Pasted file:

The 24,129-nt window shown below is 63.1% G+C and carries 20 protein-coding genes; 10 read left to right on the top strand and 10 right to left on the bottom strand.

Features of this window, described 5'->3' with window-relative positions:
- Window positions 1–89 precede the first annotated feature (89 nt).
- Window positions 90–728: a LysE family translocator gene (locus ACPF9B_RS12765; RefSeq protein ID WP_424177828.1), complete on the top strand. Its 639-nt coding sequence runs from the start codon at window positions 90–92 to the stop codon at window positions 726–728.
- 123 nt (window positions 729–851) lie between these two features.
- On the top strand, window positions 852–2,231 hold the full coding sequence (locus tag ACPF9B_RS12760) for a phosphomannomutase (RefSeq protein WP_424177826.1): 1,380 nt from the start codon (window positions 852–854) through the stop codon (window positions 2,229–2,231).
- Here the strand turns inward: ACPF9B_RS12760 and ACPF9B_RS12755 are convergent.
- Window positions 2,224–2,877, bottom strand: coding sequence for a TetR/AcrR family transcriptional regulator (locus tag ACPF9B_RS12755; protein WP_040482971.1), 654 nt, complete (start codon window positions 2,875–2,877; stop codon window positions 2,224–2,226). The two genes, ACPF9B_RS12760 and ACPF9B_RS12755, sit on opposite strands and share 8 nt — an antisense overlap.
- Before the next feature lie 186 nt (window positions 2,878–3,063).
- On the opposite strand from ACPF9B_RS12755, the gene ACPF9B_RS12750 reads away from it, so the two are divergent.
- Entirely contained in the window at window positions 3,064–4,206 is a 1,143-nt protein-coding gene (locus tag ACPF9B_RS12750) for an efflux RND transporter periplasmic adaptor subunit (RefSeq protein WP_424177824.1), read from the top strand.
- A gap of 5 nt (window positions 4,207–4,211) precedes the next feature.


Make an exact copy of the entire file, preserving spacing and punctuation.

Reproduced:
The 24,129-nt window shown below is 63.1% G+C and carries 20 protein-coding genes; 10 read left to right on the top strand and 10 right to left on the bottom strand.

Features of this window, described 5'->3' with window-relative positions:
- Window positions 1–89 precede the first annotated feature (89 nt).
- Window positions 90–728: a LysE family translocator gene (locus ACPF9B_RS12765; RefSeq protein ID WP_424177828.1), complete on the top strand. Its 639-nt coding sequence runs from the start codon at window positions 90–92 to the stop codon at window positions 726–728.
- 123 nt (window positions 729–851) lie between these two features.
- On the top strand, window positions 852–2,231 hold the full coding sequence (locus tag ACPF9B_RS12760) for a phosphomannomutase (RefSeq protein WP_424177826.1): 1,380 nt from the start codon (window positions 852–854) through the stop codon (window positions 2,229–2,231).
- Here the strand turns inward: ACPF9B_RS12760 and ACPF9B_RS12755 are convergent.
- Window positions 2,224–2,877, bottom strand: coding sequence for a TetR/AcrR family transcriptional regulator (locus tag ACPF9B_RS12755; protein WP_040482971.1), 654 nt, complete (start codon window positions 2,875–2,877; stop codon window positions 2,224–2,226). The two genes, ACPF9B_RS12760 and ACPF9B_RS12755, sit on opposite strands and share 8 nt — an antisense overlap.
- Before the next feature lie 186 nt (window positions 2,878–3,063).
- On the opposite strand from ACPF9B_RS12755, the gene ACPF9B_RS12750 reads away from it, so the two are divergent.
- Entirely contained in the window at window positions 3,064–4,206 is a 1,143-nt protein-coding gene (locus tag ACPF9B_RS12750) for an efflux RND transporter periplasmic adaptor subunit (RefSeq protein WP_424177824.1), read from the top strand.
- A gap of 5 nt (window positions 4,207–4,211) precedes the next feature.